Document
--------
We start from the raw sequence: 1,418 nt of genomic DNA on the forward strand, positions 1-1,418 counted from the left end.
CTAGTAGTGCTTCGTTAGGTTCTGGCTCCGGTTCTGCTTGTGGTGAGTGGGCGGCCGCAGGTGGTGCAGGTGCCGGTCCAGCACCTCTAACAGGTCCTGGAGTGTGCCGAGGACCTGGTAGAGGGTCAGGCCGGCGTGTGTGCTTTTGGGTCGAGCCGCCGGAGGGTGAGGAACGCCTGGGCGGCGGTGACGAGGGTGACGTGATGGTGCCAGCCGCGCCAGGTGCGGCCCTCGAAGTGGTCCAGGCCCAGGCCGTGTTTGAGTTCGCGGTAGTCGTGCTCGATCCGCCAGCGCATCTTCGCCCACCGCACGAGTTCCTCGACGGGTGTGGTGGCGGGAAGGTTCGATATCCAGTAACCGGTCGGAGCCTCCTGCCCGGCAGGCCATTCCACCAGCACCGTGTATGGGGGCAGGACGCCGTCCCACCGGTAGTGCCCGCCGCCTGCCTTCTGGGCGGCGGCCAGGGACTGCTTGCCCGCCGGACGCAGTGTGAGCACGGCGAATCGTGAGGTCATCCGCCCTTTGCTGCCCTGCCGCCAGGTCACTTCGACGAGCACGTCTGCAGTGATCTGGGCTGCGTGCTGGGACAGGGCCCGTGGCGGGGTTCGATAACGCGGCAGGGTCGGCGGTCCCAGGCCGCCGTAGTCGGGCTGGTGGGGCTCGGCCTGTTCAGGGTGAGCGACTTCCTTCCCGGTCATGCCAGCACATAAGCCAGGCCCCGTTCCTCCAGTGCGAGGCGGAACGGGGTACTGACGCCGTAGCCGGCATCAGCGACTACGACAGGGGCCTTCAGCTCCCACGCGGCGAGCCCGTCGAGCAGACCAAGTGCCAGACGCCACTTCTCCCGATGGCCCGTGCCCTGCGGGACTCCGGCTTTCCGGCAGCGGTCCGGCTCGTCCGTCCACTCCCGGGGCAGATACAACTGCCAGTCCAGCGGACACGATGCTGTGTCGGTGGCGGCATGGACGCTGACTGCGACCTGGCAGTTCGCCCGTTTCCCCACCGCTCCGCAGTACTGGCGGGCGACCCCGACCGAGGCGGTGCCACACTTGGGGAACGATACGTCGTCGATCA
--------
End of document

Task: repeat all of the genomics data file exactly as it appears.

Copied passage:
We start from the raw sequence: 1,418 nt of genomic DNA on the forward strand, positions 1-1,418 counted from the left end.
CTAGTAGTGCTTCGTTAGGTTCTGGCTCCGGTTCTGCTTGTGGTGAGTGGGCGGCCGCAGGTGGTGCAGGTGCCGGTCCAGCACCTCTAACAGGTCCTGGAGTGTGCCGAGGACCTGGTAGAGGGTCAGGCCGGCGTGTGTGCTTTTGGGTCGAGCCGCCGGAGGGTGAGGAACGCCTGGGCGGCGGTGACGAGGGTGACGTGATGGTGCCAGCCGCGCCAGGTGCGGCCCTCGAAGTGGTCCAGGCCCAGGCCGTGTTTGAGTTCGCGGTAGTCGTGCTCGATCCGCCAGCGCATCTTCGCCCACCGCACGAGTTCCTCGACGGGTGTGGTGGCGGGAAGGTTCGATATCCAGTAACCGGTCGGAGCCTCCTGCCCGGCAGGCCATTCCACCAGCACCGTGTATGGGGGCAGGACGCCGTCCCACCGGTAGTGCCCGCCGCCTGCCTTCTGGGCGGCGGCCAGGGACTGCTTGCCCGCCGGACGCAGTGTGAGCACGGCGAATCGTGAGGTCATCCGCCCTTTGCTGCCCTGCCGCCAGGTCACTTCGACGAGCACGTCTGCAGTGATCTGGGCTGCGTGCTGGGACAGGGCCCGTGGCGGGGTTCGATAACGCGGCAGGGTCGGCGGTCCCAGGCCGCCGTAGTCGGGCTGGTGGGGCTCGGCCTGTTCAGGGTGAGCGACTTCCTTCCCGGTCATGCCAGCACATAAGCCAGGCCCCGTTCCTCCAGTGCGAGGCGGAACGGGGTACTGACGCCGTAGCCGGCATCAGCGACTACGACAGGGGCCTTCAGCTCCCACGCGGCGAGCCCGTCGAGCAGACCAAGTGCCAGACGCCACTTCTCCCGATGGCCCGTGCCCTGCGGGACTCCGGCTTTCCGGCAGCGGTCCGGCTCGTCCGTCCACTCCCGGGGCAGATACAACTGCCAGTCCAGCGGACACGATGCTGTGTCGGTGGCGGCATGGACGCTGACTGCGACCTGGCAGTTCGCCCGTTTCCCCACCGCTCCGCAGTACTGGCGGGCGACCCCGACCGAGGCGGTGCCACACTTGGGGAACGATACGTCGTCGATCA